Five questions for: Katherine Woodfine

Five questions for: Katherine Woodfine

Author Katherine Woodfine talks about her new book and relocating to the north of England. 

What is your new book about and how do you feel about bringing the series to a close?

Nightfall in New York is the final story about intrepid Edwardian “young lady detectives” Sophie Taylor and Lil Rose, taking them across the Atlantic to New York on a grand ocean liner for one last, high-stakes mystery. I’ve written eight full-length books about these characters, so I do feel sad to be saying goodbye. But at the same time, it feels right to draw their adventures to a close. I hope readers who have been following the series all the way through will enjoy the grand finale.

When did you leave London for pastures new, and why did you make the move?

I’m a northerner originally—I grew up in Lancashire and worked for several years in Manchester before moving to London. I returned north to Lancashire in 2018, mostly to be closer to family. In London we were living in a small flat, but here we have got a lot more space and a garden for our daughter to play in—and access to some incredibly beautiful countryside.

Is the north an exciting place to be in terms of writing and literature, and if so, why?

I think so. There is a real sense of possibility and opportunity here. The north has a rich literary history, and there is lots of excellent arts and cultural activity. There are brilliant northern publishers, such as Manchester’s Comma Press and Leeds’ Peepal Tree, and amazing festivals too, such as Manchester Literature Festival, Lancaster Litfest and Harrogate’s Crime Writing Festival.

As publishing is gradually becoming a little less London-centric, it’s been great to see new initiatives starting up, such as Children’s Books North, as well as publishers opening up new northern offices. Growing up in a Lancashire village, publishing felt very remote and inaccessible to me: we never had an author visit our school, and I’m not sure I fully realised that writing was a “real” career that was actually possible for someone like me. I’m glad to see that beginning to shift a little, and I’m excited to see what will happen next.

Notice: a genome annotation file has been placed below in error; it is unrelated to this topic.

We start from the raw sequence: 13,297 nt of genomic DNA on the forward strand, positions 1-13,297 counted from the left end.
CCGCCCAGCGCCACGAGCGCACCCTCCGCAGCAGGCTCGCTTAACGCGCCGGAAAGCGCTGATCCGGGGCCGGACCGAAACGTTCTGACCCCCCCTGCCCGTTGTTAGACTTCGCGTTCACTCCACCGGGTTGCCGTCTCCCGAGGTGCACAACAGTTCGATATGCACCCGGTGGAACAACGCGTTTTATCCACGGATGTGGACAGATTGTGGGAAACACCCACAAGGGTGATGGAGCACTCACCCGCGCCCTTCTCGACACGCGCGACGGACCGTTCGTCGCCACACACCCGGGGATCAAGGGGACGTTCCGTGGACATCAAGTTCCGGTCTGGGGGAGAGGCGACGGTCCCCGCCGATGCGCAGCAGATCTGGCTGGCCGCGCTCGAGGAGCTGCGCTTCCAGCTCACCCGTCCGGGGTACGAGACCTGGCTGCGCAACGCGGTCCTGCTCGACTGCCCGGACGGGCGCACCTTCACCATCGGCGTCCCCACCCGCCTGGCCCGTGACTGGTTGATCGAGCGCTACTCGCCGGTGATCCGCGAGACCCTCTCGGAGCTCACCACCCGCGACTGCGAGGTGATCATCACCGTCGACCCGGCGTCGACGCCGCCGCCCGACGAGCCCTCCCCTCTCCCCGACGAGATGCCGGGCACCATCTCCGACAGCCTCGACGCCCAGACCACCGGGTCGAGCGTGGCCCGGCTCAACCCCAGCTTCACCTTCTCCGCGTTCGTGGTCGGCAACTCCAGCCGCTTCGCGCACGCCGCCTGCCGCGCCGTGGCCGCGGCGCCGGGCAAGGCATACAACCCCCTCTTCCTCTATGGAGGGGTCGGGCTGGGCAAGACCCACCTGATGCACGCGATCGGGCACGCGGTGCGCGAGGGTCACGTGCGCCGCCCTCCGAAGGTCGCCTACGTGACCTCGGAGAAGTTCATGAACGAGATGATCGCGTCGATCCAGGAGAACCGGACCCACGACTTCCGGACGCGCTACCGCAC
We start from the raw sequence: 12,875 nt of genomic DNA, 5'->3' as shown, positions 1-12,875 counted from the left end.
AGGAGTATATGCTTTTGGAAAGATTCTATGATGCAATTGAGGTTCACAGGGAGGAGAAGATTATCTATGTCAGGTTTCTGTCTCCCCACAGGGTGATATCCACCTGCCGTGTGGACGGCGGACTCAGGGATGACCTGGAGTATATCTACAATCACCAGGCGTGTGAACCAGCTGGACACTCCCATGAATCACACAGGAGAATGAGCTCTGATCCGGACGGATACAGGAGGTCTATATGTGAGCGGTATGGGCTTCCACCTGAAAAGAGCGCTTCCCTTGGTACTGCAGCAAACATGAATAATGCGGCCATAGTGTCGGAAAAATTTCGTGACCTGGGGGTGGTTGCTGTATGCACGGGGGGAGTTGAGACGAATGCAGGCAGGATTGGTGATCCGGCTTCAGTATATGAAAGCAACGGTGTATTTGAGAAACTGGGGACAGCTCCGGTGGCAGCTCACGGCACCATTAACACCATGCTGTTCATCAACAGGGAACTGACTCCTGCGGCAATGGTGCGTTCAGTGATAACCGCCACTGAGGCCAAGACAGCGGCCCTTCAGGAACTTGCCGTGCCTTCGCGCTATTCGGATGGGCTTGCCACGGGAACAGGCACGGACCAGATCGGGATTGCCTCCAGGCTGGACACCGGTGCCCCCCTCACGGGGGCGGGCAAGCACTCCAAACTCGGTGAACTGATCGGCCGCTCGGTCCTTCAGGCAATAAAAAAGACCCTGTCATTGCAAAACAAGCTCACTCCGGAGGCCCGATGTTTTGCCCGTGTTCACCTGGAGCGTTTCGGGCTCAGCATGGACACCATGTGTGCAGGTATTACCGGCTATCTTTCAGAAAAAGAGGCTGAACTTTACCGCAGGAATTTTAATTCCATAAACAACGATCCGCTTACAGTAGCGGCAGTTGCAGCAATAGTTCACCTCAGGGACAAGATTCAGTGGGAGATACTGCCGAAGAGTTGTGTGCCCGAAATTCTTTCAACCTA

Is there anything you miss about literary life in London?

Absolutely—primarily friends and colleagues. But I also miss the ease of dropping into a publisher’s office for a meeting, or popping into an event or book launch. We also had a wealth of brilliant bookshops on our doorstep when we lived in London, though one of the great pleasures of moving back to the north-west has been discovering amazing independents such as Storytellers, Inc, Ebb & Flo and Sam Read, as well as some fantastic branches of Waterstones.

What are you planning on doing next, in terms of writing or events?

I have a couple of projects in the works, including something new for Barrington Stoke, which previously published my books Rose’s Dress of Dreams (illustrated by Kate Pankhurst) and Sophie Takes to the Sky (illustrated by Briony May Smith). I love working with them and I’m very excited about this new book, which will be out next year.